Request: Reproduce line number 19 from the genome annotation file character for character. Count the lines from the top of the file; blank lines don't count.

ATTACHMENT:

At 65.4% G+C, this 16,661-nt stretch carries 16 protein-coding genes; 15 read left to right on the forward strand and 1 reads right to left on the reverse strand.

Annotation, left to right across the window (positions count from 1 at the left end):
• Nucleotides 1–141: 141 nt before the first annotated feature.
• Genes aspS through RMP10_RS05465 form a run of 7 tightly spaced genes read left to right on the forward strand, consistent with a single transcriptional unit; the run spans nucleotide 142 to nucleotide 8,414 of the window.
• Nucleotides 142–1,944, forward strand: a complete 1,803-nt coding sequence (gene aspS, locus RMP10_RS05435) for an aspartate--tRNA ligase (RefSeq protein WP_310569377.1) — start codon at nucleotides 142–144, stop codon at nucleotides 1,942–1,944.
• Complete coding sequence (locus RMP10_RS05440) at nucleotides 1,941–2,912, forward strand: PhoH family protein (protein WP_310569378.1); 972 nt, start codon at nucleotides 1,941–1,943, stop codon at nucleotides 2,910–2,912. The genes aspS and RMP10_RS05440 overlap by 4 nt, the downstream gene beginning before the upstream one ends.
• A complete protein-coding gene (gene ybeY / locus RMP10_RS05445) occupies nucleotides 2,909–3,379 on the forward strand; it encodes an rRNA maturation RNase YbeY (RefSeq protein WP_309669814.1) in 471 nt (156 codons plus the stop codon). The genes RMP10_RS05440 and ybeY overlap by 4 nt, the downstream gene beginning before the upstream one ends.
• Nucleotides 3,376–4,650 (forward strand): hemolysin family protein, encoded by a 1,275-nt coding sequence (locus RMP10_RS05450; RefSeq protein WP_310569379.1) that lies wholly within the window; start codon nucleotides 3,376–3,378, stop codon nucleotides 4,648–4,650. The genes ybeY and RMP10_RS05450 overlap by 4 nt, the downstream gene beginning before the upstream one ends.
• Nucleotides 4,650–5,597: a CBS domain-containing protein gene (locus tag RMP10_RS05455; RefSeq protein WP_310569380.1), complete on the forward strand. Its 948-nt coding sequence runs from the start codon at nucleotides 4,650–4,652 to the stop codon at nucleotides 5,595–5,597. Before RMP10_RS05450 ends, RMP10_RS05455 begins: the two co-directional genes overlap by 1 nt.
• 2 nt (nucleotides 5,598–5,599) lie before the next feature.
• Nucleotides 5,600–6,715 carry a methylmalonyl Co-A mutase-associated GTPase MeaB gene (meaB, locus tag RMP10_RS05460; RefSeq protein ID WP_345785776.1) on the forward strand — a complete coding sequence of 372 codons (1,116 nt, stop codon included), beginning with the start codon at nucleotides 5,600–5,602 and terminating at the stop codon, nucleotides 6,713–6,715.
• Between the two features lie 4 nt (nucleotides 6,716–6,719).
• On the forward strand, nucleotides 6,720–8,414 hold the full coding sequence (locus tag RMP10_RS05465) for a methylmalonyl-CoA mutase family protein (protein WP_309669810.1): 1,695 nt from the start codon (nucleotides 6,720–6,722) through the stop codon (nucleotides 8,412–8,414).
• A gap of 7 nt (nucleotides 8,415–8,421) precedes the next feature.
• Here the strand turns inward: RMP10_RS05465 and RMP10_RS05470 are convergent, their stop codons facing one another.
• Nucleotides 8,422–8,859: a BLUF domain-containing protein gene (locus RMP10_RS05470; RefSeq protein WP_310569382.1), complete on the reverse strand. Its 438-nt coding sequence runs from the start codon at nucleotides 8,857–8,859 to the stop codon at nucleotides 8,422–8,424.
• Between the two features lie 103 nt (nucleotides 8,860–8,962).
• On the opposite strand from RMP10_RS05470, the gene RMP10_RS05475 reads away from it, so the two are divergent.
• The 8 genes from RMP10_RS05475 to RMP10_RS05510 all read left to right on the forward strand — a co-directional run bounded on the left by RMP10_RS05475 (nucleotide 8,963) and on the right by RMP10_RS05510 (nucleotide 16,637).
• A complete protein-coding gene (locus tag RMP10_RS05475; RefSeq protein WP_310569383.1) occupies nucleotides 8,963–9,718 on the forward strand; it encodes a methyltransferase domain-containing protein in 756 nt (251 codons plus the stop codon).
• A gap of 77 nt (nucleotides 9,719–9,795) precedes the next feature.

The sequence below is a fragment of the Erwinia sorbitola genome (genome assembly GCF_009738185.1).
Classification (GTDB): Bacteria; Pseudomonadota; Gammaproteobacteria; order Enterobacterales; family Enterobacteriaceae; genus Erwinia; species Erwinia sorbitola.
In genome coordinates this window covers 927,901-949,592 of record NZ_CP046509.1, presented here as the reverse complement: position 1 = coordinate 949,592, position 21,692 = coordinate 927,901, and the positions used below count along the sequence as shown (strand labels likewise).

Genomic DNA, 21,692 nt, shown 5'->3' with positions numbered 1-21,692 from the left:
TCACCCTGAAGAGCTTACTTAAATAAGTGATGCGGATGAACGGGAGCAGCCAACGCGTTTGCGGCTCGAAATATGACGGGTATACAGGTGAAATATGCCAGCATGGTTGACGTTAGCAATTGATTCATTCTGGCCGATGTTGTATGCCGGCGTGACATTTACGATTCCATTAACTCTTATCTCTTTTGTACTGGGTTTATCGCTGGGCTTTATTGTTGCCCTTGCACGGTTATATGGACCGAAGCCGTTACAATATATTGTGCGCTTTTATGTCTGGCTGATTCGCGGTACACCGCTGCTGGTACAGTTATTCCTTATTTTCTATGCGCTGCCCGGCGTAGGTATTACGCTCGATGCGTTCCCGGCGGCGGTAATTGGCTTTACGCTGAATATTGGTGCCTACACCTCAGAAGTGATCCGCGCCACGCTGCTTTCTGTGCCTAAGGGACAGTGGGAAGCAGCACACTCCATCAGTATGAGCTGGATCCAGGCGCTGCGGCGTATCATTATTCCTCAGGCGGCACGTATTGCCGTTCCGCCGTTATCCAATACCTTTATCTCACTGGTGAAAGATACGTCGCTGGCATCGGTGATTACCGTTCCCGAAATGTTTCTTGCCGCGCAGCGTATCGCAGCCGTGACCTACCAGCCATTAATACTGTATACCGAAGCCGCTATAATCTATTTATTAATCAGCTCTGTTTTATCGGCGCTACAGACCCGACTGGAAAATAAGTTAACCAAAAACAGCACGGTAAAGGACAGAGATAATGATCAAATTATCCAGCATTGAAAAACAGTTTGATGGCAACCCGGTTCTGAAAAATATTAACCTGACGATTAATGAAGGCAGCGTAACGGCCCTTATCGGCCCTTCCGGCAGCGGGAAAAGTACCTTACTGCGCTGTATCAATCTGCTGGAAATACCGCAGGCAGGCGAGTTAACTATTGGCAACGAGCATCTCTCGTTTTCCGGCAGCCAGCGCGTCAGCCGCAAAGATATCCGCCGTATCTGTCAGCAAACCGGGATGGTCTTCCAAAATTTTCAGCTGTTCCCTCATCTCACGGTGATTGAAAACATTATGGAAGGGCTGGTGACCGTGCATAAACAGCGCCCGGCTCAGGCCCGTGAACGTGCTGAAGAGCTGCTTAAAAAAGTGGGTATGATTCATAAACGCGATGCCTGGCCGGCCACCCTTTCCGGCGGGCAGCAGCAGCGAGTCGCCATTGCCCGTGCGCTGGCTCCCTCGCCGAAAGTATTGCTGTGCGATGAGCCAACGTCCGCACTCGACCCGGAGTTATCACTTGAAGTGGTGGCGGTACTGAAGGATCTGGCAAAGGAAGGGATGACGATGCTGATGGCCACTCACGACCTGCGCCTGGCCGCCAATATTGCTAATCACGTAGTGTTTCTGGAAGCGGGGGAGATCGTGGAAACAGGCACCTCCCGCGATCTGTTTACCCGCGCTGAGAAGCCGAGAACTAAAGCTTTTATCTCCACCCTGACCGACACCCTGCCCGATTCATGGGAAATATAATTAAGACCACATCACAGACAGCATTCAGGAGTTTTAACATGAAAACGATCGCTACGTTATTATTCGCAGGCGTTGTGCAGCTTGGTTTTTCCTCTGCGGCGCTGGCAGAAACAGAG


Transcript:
• The 8 genes from RMP10_RS05475 to RMP10_RS05510 all read left to right on the forward strand — a co-directional run bounded on the left by RMP10_RS05475 (nucleotide 8,963) and on the right by RMP10_RS05510 (nucleotide 16,637).